Re-posting this mail from Hiranya with answers and comments here to
have all info in one place (common Derby practice
Mail to derby-dev on Thu, 18 Jun 2009 11:22:33 +0530.
Thanks a lot for reviewing the patch and for the detailed analysis provided.
I decided to reply to the notification mail rather than to the JIRA entry
since I can better correlate my answers with your questions.
Please see my comments in-line.
> I have been though the code in a first pass. Thanks for this great
> work, Hiranya, it is definitely taking us a long step in the right
Thanks. This is really encouraging.
> I'll post most my findings now (non-trivial and trivial),
> I am sure you know about some of them
> already, but any way... There is a lot of new code, so please forgive if
> I have overlooked stuff Please don't get discouraged by all the
> comments, this is really good progress!!
> - Nice code for that general graph handling. I didn't quite see where
> the fact that the objects are comparable (orderable) comes into
> play, cf the comment in DBPersistentObject:
> "Objects of higher levels of the dependency hierarchy should get
> lesser type values".
The object comparison logic is in the DBObjectComparator class which
implements the standard Comparator interface. It uses the type values of the
DBPersistentObject instances to prioritize them accordingly during DDL
generation. (Currently I have used some generics there. Will get rid of
> There is also the explicit dependencies encoded in the edges, so my
> question is, how is this ordering used? Is it supposed to be used when
> walking the graph somehow?
The edge direction is used to identify the provider and the dependent of a
dependency relationship. This directionality information is used during the
graph walk as you have mentioned to locate objects which doesn't have any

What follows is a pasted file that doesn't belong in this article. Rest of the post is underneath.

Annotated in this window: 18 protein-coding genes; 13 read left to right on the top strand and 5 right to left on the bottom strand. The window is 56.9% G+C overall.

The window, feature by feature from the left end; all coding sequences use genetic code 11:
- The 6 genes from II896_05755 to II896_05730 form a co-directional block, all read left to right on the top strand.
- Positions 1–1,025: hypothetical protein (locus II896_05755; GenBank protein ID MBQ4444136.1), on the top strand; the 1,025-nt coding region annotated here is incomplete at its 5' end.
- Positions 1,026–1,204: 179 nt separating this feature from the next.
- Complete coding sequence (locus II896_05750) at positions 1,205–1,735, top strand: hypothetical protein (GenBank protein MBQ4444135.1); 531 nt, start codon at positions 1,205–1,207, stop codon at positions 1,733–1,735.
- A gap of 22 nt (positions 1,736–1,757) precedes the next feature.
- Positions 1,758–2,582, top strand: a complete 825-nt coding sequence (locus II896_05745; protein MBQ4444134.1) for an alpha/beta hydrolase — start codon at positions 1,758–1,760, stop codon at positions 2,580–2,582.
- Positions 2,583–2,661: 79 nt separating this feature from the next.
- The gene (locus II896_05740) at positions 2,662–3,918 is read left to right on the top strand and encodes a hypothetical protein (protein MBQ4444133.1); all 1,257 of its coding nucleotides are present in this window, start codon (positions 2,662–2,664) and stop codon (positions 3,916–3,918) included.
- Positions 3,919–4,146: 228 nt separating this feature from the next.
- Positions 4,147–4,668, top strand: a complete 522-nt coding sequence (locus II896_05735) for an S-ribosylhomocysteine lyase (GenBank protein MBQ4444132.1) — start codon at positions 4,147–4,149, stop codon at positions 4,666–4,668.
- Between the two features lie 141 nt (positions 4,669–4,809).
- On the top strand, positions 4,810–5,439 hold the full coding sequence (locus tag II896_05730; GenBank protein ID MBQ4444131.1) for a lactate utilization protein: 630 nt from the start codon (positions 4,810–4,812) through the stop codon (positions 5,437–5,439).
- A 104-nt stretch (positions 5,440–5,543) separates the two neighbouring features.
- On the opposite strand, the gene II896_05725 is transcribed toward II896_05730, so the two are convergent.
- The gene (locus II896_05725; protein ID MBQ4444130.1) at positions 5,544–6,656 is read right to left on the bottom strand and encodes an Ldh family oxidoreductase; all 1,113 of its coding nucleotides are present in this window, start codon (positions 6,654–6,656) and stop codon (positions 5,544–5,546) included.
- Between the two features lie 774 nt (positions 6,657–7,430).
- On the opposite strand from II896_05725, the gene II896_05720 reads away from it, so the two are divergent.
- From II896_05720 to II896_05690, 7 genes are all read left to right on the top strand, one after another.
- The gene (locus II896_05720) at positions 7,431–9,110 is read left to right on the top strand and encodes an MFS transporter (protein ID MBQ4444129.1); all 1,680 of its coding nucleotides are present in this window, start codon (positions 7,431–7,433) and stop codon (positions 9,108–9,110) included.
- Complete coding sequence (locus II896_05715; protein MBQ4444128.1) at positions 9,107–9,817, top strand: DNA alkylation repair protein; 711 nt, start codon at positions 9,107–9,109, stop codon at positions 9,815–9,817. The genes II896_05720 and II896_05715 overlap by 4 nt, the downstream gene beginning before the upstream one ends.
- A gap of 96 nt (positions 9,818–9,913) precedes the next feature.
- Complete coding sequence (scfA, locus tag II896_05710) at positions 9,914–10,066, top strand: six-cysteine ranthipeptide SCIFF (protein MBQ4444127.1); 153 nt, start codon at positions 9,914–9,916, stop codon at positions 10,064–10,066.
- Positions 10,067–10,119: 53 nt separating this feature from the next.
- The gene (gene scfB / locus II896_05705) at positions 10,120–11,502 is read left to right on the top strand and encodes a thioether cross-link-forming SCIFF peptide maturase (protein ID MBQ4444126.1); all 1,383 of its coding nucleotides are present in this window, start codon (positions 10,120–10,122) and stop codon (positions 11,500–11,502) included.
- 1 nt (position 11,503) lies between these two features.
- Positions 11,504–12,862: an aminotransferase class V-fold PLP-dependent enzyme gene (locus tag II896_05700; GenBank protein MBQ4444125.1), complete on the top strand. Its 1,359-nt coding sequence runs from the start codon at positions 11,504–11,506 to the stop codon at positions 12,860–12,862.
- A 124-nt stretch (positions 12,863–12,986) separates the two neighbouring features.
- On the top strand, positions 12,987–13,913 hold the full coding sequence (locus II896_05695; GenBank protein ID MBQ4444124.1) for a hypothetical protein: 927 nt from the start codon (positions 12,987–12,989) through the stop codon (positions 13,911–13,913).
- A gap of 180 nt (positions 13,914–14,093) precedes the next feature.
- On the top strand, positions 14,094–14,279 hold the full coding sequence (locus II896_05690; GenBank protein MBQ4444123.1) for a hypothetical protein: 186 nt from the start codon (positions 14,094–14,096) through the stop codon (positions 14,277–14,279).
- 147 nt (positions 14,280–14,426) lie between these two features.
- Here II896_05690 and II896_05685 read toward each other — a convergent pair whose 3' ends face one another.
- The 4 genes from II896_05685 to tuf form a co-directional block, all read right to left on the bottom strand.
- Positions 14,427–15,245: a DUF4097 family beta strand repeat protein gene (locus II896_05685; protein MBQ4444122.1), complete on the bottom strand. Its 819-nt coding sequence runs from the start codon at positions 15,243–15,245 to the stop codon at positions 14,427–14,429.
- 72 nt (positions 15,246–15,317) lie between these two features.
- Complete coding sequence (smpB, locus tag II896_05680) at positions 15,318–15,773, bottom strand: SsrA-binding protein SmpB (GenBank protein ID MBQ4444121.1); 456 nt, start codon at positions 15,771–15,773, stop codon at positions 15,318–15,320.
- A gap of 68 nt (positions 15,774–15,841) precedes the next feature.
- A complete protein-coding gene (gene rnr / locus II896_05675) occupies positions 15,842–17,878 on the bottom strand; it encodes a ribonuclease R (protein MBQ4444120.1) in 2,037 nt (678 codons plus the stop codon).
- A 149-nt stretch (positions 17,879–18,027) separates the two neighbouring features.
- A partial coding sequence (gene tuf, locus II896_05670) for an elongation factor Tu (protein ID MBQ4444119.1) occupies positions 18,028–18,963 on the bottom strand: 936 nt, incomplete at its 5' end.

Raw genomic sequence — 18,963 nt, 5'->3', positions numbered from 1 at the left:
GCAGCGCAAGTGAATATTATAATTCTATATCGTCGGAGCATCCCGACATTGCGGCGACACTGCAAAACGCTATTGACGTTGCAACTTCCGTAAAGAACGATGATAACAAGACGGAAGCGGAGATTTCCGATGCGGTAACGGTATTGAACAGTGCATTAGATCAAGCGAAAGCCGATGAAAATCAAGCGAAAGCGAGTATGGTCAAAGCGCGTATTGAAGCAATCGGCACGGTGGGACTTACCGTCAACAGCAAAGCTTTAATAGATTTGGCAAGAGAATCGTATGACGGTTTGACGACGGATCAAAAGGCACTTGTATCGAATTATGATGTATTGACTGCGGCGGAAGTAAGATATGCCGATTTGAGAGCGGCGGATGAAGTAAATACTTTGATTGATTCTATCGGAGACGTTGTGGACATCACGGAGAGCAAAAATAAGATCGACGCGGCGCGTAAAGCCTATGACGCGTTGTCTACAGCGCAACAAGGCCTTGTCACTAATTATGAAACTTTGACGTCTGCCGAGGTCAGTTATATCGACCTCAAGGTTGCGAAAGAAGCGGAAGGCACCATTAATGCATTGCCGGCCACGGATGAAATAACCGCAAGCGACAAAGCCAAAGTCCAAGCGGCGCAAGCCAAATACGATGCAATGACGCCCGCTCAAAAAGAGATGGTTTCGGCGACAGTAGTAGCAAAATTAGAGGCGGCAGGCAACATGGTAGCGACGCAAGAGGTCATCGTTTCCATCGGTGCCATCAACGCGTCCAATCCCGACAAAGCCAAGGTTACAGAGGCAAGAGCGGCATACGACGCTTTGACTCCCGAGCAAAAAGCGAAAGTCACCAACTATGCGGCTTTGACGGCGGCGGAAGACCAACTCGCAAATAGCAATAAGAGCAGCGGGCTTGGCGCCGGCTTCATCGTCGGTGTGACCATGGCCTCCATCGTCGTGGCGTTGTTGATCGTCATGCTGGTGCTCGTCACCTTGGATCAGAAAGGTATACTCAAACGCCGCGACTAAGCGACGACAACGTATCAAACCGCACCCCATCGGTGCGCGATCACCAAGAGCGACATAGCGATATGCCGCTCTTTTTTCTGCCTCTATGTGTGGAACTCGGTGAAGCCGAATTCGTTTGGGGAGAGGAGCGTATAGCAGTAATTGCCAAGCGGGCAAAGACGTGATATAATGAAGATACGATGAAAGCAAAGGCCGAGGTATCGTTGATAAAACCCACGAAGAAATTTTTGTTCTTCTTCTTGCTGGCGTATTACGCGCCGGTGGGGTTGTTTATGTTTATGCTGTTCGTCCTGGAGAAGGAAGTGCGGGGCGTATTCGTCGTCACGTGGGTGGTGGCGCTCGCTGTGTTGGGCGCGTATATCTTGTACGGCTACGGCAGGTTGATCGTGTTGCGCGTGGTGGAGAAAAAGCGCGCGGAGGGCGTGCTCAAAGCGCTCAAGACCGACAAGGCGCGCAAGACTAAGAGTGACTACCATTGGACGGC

providers associated with them. See the DiGraph#getRoot method.
> - There is no encoding of the dependency a persistent object might
> have on a role, and similarly no code for setting the role before
> attempting its creation yet, right? I guess you just didn't get that
> far yet
Yes we need to implement this. In fact I was going to start a discussion on
this on the mailing list soon
> - Did you catch the dependency a CHECK constraint may have on
> functions? I could not find that..
I haven't implemented DDL generation for CHECK constraints yet. It's only
implemented for primary key, foreign key and unique constraints yet. Will
look into this.
> - Similarly, the GENERATED ALWAYS AS (expression) may cause dependency
> on a function and I could not see that being captured.
> - Views, triggers not handled yet. Both may have dependencies on other
> objects as well as role.
Yes this is for the future.
> - In DBPersistenObject.getDDL you use a switch to handle to object
> subtypes. Why not use subclassing here?
This is also an option. Will look into this. The only issue I see in this
approach is that we have to write a class for each persistent object type.
Currently we handle all objects with one class.
> The method name "getDDL" is a bit misleading to me, since it does
> not return the DDL, it has a side effect: it write the DDL to Log.
> Maybe this is the pattern used in dblook; I tend to prefer such
> methods to format their output strings and return them and let the
> upper layers handle the actual printing.. But it would be nice to
> make the name more descriptive, maybe emitDDL or some such.
OK I'll perform the necessary refactoring on the code.
> For "case DB_OBJECT_TYPE_FUNCTION", the "dumpPerms = true" is missing
> I think.
Bug! Will fix this up for the next patch.
> - In DBPersistenObject.getPermissions, is GrantedPermissions.size()
> ever 0? If not, I'd prefer an invariant guard instead leniency..
True. Since we don't allow removing permissions from the objects the size
can never be '0'. The list is either null or populated with at least one
permission. Thanks for pointing this out. I'll remove the redundant check.